Many seniors and elderly people have great and trusting relationships with their primary care physicians. If a senior is reluctant to consider in-home care, then let them know that their doctor is recommending that they become a home care recipient or a recipient of non-medical home care. Tell them the reasons why the doctor is prescribing this. If they have any financially-based apprehensions, then let them know that long-term care insurance is available to them. You might want to check their existing health insurance, as many seniors have long-term care insurance built into their plans. Most doctors can direct their senior patients to individuals that can explain long-term care insurance plans with them in greater detail.
5. Explain That In-Home Care is Not Hospice Care
You would be shocked at how many seniors equate something as simple as in-home care with hospice care. They literally see being assisted by a healthcare professional as the last or final chapter of life for them. Patiently explain to them what is a caregiver that comes to their home to help with simple tasks. Go into details about what these tasks might be so that the senior or elderly person in question knows exactly what they will be assisted with. Always go out of your way to illustrate to them in great detail how getting assistance with living tasks is normal, even for younger people suffering from disabilities. Tell them that in-home care is never the end of the road, rather it is the start of a greater quality of life.
6. Introduce Caregivers as Friends
Whether it be in-home caregivers, live in caregivers, or any other type of care, always describe these professionals as friends. In-home or live in caregivers are trained experts at not only assisting the elderly with their medical or home-based tasks, but they are also experts at cultivating lasting relationships with the patients that they serve. If your elderly loved one isn’t seeing their caregiver as a friend, then perhaps you might consider swapping the person for another employee that your family member clicks with more deeply. Most care facilities will absolutely accommodate a request to change caregivers if a personal connection between the patient and the provider is less than ideal.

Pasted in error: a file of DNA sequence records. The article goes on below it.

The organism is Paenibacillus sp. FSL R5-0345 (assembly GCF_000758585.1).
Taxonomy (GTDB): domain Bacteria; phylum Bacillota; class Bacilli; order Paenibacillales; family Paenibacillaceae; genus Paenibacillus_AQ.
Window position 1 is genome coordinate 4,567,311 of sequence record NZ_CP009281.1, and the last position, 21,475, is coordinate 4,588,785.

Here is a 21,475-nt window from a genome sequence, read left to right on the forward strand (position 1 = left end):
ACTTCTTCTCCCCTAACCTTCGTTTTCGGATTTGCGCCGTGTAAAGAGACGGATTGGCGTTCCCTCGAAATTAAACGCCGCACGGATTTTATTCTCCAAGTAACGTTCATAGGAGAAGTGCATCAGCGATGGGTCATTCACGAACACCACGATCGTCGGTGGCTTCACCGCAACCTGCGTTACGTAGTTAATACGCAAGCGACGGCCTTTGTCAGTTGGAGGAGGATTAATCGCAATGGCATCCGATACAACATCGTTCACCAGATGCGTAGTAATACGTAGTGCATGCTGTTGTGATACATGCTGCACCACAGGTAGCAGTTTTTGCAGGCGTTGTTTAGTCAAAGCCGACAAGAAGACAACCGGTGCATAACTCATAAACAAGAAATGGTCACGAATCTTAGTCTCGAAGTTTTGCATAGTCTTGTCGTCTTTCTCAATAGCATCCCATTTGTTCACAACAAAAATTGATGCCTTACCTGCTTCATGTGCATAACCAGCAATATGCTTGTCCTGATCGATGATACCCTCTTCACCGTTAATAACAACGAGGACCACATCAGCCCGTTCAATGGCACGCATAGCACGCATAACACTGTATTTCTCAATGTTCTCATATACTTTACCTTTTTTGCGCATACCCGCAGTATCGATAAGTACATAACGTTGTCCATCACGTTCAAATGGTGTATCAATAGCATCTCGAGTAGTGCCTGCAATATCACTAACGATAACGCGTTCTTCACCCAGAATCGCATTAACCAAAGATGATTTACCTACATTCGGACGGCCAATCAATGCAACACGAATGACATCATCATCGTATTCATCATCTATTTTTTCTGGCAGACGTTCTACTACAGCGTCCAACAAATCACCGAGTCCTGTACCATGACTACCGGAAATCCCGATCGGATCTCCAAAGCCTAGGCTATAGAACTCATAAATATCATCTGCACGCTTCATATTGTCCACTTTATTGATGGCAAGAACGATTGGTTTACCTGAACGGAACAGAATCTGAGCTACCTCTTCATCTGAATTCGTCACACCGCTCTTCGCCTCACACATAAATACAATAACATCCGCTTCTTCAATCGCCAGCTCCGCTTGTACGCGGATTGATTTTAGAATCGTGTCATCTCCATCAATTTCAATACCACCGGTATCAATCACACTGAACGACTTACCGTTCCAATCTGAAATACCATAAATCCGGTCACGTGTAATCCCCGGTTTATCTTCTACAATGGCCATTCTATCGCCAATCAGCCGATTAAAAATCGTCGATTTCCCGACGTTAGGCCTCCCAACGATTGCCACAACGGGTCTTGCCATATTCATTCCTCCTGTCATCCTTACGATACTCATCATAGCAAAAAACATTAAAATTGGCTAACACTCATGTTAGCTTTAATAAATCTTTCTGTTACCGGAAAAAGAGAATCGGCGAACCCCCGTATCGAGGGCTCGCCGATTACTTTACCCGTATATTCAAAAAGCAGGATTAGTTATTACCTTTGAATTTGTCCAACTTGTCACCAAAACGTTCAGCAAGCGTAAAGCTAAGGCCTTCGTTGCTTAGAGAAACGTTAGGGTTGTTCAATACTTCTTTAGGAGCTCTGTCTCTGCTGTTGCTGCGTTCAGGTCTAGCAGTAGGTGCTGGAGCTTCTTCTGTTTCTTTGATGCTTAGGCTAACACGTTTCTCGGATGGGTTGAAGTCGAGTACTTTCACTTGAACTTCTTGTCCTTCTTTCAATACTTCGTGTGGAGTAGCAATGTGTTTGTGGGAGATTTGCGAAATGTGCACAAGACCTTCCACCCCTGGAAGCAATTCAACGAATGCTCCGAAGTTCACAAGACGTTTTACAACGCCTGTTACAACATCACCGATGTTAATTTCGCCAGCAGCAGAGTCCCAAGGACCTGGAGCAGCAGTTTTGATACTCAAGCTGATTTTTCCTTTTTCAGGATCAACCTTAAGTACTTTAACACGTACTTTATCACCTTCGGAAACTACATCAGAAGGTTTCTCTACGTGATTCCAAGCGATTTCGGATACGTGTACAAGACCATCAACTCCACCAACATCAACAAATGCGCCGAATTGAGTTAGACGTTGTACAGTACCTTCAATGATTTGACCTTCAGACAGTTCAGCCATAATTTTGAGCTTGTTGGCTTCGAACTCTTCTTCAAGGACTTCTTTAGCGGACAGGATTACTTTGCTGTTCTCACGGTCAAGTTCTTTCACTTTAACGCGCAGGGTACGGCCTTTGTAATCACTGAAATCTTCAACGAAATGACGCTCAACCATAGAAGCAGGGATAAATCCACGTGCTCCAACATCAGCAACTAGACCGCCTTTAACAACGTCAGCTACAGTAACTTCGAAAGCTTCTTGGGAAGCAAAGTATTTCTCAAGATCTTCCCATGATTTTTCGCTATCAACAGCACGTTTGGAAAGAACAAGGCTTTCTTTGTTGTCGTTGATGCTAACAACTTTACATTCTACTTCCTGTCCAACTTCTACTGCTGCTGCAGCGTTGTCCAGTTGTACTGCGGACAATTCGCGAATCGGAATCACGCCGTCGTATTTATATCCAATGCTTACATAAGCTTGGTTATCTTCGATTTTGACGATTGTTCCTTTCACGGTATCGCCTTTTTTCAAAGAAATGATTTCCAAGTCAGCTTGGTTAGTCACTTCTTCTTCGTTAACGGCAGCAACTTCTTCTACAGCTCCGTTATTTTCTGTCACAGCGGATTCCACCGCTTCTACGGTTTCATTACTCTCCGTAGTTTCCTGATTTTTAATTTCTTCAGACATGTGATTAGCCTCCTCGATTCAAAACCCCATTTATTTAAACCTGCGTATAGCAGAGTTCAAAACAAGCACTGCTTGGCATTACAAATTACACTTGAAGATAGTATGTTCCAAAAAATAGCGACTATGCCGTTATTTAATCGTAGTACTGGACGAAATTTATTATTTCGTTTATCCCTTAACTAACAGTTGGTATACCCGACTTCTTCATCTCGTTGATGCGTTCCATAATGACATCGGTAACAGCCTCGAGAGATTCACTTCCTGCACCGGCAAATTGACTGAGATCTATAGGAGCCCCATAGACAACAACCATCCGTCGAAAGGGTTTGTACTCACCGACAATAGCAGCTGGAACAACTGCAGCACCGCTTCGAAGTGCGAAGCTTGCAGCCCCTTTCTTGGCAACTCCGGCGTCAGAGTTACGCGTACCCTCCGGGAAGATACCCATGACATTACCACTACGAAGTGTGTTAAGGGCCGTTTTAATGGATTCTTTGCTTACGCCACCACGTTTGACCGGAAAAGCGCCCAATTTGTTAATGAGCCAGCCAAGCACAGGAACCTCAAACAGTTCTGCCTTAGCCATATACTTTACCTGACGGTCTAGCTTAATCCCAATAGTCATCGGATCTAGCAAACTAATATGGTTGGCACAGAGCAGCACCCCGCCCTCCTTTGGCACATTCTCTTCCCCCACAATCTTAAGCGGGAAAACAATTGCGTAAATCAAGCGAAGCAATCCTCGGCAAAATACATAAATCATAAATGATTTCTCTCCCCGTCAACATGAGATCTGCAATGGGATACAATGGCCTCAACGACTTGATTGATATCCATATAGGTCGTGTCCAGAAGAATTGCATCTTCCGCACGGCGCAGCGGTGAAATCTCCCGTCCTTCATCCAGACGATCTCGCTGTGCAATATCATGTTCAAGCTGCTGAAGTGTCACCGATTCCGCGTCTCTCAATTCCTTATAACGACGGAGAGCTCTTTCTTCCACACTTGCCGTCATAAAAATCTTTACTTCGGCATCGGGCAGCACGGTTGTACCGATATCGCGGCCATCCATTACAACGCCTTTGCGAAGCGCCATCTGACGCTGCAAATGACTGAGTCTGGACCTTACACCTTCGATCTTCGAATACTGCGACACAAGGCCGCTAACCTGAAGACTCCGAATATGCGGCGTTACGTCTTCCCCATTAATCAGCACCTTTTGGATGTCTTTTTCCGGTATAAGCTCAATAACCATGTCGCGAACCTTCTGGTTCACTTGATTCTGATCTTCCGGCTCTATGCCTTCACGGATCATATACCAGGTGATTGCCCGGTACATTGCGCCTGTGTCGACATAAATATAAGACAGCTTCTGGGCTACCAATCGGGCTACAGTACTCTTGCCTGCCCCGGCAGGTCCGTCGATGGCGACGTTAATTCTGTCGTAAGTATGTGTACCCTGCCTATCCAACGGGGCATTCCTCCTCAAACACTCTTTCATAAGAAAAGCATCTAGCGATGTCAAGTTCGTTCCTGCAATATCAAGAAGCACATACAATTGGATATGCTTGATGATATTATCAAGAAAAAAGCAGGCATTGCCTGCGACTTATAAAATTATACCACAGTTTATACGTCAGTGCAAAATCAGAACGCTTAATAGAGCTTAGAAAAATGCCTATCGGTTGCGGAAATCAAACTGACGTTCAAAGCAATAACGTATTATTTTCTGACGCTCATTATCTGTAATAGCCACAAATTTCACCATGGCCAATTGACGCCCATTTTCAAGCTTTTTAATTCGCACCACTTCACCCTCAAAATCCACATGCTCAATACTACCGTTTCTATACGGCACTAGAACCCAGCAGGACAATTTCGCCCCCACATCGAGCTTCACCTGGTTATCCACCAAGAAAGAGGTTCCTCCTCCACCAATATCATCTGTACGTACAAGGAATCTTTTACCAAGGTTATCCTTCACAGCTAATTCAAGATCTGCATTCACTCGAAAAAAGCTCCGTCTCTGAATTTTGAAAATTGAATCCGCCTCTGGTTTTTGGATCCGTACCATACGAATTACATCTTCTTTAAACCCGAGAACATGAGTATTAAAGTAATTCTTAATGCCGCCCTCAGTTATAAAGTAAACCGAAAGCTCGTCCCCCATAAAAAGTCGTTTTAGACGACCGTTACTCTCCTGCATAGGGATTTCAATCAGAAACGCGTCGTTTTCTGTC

7. Explain The Advantages of In-Home Care Over a Long-Term Care Facility
If an elderly family member is reluctant to consider in-home care, one way to convince them is to explain why in-home care is so much better than staying at a long-term care facility. Never threaten the person with an ultimatum, that they must choose one or the other, as more often than not they will reject the idea of both. Even when it comes to a stubborn person that isn’t particularly open to change, effort should always be made to make your senior family member feel as though they have a voice in making whatever decision needs to be made. Do not make them feel trapped into accepting in-home care, rather explain to them why it is so important.
8. Say That In-Home Care is Just a Temporary Solution
Telling a white lie to someone that is declining essential medical services is not only ethical, but it is also crucial under certain circumstances. If your elderly family member is strongly expressing that they do not want to receive in-home care, then simply tell them that is it only a temporary arrangement. Often times they will see that the care makes their life so much better and slowly over time they will grow to accept it as a permanent arrangement. The idea that the care is just temporary allows them to mentally ease into the idea of it and makes them feel like ultimately they have a choice in the future to decline it altogether, even if that is not a real medical or otherwise practical option.